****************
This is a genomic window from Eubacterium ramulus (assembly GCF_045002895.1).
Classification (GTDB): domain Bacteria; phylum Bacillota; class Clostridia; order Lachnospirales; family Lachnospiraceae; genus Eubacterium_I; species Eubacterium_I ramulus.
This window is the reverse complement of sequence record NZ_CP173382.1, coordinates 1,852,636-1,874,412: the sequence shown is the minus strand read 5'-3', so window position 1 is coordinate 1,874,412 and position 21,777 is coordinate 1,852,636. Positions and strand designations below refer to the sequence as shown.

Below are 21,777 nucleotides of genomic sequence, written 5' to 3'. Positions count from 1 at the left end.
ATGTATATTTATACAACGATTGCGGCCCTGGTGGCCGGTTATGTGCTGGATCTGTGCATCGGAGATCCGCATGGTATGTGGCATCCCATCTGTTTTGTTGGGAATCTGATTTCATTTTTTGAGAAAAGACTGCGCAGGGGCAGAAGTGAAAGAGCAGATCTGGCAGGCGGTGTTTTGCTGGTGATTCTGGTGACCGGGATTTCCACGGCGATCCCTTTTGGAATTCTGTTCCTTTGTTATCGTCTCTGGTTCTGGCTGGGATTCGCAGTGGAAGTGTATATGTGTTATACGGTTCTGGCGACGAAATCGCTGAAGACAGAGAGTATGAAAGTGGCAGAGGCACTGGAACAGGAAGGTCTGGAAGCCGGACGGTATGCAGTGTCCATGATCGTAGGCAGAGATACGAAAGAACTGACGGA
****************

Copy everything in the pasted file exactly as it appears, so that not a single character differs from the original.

This is a genomic window from Eubacterium ramulus (assembly GCF_045002895.1).
Classification (GTDB): domain Bacteria; phylum Bacillota; class Clostridia; order Lachnospirales; family Lachnospiraceae; genus Eubacterium_I; species Eubacterium_I ramulus.
This window is the reverse complement of sequence record NZ_CP173382.1, coordinates 1,852,636-1,874,412: the sequence shown is the minus strand read 5'-3', so window position 1 is coordinate 1,874,412 and position 21,777 is coordinate 1,852,636. Positions and strand designations below refer to the sequence as shown.

Below are 21,777 nucleotides of genomic sequence, written 5' to 3'. Positions count from 1 at the left end.
ATGTATATTTATACAACGATTGCGGCCCTGGTGGCCGGTTATGTGCTGGATCTGTGCATCGGAGATCCGCATGGTATGTGGCATCCCATCTGTTTTGTTGGGAATCTGATTTCATTTTTTGAGAAAAGACTGCGCAGGGGCAGAAGTGAAAGAGCAGATCTGGCAGGCGGTGTTTTGCTGGTGATTCTGGTGACCGGGATTTCCACGGCGATCCCTTTTGGAATTCTGTTCCTTTGTTATCGTCTCTGGTTCTGGCTGGGATTCGCAGTGGAAGTGTATATGTGTTATACGGTTCTGGCGACGAAATCGCTGAAGACAGAGAGTATGAAAGTGGCAGAGGCACTGGAACAGGAAGGTCTGGAAGCCGGACGGTATGCAGTGTCCATGATCGTAGGCAGAGATACGAAAGAACTGACGGA